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Letters to the Editor Feb. 14: Letter writers explore the many ‘whys’ surrounding SNC, a PM, his PMO and a minister ...

A picture of MP Jody Wilson-Raybould next to Prime Minister Justin Trudeau is pictured inside the MP's closed office in Vancouver on Feb. 12, 2019.

BEN NELMS

Letters to the Editor should be exclusive to The Globe and Mail. Include your name, address and daytime phone number. Try to keep letters to fewer than 150 words. Letters may be edited for length and clarity. To submit a letter by e-mail, click here: letters@globeandmail.com

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Why would then-justice minister Jody Wilson-Raybould have needed to be influenced or pressed or directed – take your pick – to see the significant value of the remediation route in the SNC-Lavalin debacle?

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Would the minister have better recognized the value of all those jobs if the company had been located in her Vancouver-Granville riding instead of Quebec?

It can plausibly be argued that such an absence of practical judgment warranted her demotion to Veterans Affairs. In any event, I have heard no one, save for journalists, talking about this issue here. It may not be the political catastrophe for Prime Minister Justin Trudeau that Globe and Mail columnists are suggesting.

Barbara Yaffe, Vancouver

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While it is very likely the PM did not cross a legal line in his dealings with the former justice minister regarding SNC-Lavalin, it is also quite possible that his – and his political staff’s – dealings with her left something to be desired.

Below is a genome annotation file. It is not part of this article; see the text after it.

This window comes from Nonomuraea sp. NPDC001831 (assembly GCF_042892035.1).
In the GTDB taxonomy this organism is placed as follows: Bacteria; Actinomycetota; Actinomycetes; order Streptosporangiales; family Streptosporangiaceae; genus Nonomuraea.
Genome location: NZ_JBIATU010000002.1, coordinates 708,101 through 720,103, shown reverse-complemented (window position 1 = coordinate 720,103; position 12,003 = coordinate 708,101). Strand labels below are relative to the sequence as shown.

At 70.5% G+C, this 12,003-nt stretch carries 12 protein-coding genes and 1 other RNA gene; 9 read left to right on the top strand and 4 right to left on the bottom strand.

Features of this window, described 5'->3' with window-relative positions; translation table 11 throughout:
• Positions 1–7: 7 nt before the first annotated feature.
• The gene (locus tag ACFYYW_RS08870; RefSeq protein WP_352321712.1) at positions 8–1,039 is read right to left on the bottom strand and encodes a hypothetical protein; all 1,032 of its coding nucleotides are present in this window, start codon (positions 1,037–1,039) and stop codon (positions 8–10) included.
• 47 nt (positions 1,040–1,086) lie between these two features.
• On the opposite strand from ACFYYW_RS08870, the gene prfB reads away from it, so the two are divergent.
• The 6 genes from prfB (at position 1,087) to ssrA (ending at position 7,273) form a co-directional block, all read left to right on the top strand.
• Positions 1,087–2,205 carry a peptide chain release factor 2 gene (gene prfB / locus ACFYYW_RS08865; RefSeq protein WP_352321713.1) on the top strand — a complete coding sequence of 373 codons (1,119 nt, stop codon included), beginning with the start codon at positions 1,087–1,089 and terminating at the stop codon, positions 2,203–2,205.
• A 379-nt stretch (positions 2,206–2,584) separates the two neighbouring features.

What can be said with some confidence is that his demotion of Jody Wilson-Raybould from justice was far from the PM’s shrewdest political move. When all is said and done, this may be as much as we will ever know.

Simon Rosenblum, Toronto

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The PM expressed surprise at Jody Wilson-Raybould’s resignation. He says she never complained to him about how the SNC-Lavelin file was being handled, thus implying she had no problem with it. If all that he says is correct, why did he remove her from the justice portfolio? If it wasn’t SNC-Lavalin that triggered her demotion, what exactly was it? And why is he pointing to Ms. Wilson-Raybould for landing him in this stew, which was almost certainly cooked by people in his own office? This distinguished, principled woman deserves better than she’s been getting from the PM and his advisers.

George Galt, Victoria

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Aren’t A-Gs and prosecutors routinely subjected to extraordinary pressure in their decision making? Isn’t it part of their job to handle the pressure, stick to their guns and make the appropriate decision under the law of the land? Is it that Jody Wilson-Raybould didn’t want to have the responsibility for the loss of thousands of jobs in Canada? (Not a good career move in politics.)

Her decision to resign from cabinet smells like revenge to me. Does the former A-G truly believe she has served her country well, in particular the Indigenous people to whom she gave a cabinet voice?

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Did the PM or PMO violate the law by directing the A-G, in writing, to overturn the Public Prosecutor’s decision? If not, there is no issue here. He-said, she-said arguments do not stand up well in a court of law.

Elizabeth Tyner, Forest Mills, Ont.

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I want to register my utter dismay at the news of Jody Wilson-Raybould’s resignation from cabinet. Through her actions, she showed herself as one of the most competent ministers.

As a lawyer and former chief legislative counsel of Ontario, I completely support her opinion that the prosecutorial functions of the attorney-general should remain free of political interference. The way that the Prime Minister treated the former minister certainly does not fit with his sunny-ways narrative. I will do my best to find someone other than a Liberal to vote for in the election.